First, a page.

William S. Miller, mechanical engineer

March 21, 2010|By Frederick N. Rasmussen

William S. Miller, a retired mechanical engineer who was also a model railroad and dollhouse enthusiast, died Wednesday in his sleep at Emeritus at Pikesville, an assisted-living facility. He was 101.

William Samuel Miller, whose parents emigrated from Lithuania, was the son of a tailor and a homemaker.

As a youth, he worked in his father's shop while attending Polytechnic Institute, from which he graduated in 1927. He earned a bachelor's degree in 1930 in mechanical engineering from the Johns Hopkins University.

Mr. Miller worked for 30 years at the Naval Gun Factory, which later became the Naval Weapons Plant, at the Navy Yard in Washington. He retired in 1965.

During World War II, he helped design guns that were used aboard battleships, family members said.

An expert model railroader, Mr. Miller first began working with Lionel O-gauge trains and later switched to HO-gauge, and installed and operated a highly detailed layout in the basement of his Stevenson Village home.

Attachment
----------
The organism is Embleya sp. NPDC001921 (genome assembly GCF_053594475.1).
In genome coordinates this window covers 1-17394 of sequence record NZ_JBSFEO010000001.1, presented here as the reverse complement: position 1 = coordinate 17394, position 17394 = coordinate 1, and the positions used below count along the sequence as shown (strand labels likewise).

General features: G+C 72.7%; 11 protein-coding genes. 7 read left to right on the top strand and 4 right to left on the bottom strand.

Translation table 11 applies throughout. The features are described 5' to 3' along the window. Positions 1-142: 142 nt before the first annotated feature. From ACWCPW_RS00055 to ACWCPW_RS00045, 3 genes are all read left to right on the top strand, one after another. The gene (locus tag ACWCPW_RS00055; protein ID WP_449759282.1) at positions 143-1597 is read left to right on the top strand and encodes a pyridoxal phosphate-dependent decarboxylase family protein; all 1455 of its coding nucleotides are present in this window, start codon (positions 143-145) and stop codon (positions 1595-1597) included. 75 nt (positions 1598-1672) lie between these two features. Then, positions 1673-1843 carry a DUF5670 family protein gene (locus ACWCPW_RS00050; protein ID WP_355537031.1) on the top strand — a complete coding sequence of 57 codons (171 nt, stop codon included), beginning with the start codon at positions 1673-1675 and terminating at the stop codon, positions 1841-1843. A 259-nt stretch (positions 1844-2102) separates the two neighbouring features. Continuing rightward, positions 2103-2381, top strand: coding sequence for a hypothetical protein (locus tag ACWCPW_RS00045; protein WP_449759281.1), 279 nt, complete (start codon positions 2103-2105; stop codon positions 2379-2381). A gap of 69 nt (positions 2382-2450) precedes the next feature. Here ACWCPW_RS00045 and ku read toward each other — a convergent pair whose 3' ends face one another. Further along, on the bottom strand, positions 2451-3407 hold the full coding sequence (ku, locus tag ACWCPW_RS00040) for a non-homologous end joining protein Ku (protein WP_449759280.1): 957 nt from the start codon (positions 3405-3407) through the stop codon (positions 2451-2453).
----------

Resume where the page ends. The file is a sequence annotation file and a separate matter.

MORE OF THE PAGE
He also built several dollhouses and enjoyed designing and building dollhouse furniture.

Mr. Miller wrote hundreds of articles for model railroad and dollhouse magazines, said a son, Irvin M. Miller of Poughkeepsie, N.Y.

When he turned 89, Mr. Miller's two sons gave him a computer as a present, which he taught himself to use. He later volunteered at the Baltimore County Public Library, where he taught senior citizens how to use computers and navigate the Internet.

In 2004, he moved to the assisted-living community, where he founded a Yiddish language and Yiddish music club.

His wife of 61 years, the former Pearl Shapos, died in 2000.

Services were held Friday.

Also surviving is another, son, Gerry Miller of Allentown, N.J.; five grandchildren; and three great-grandchildren.

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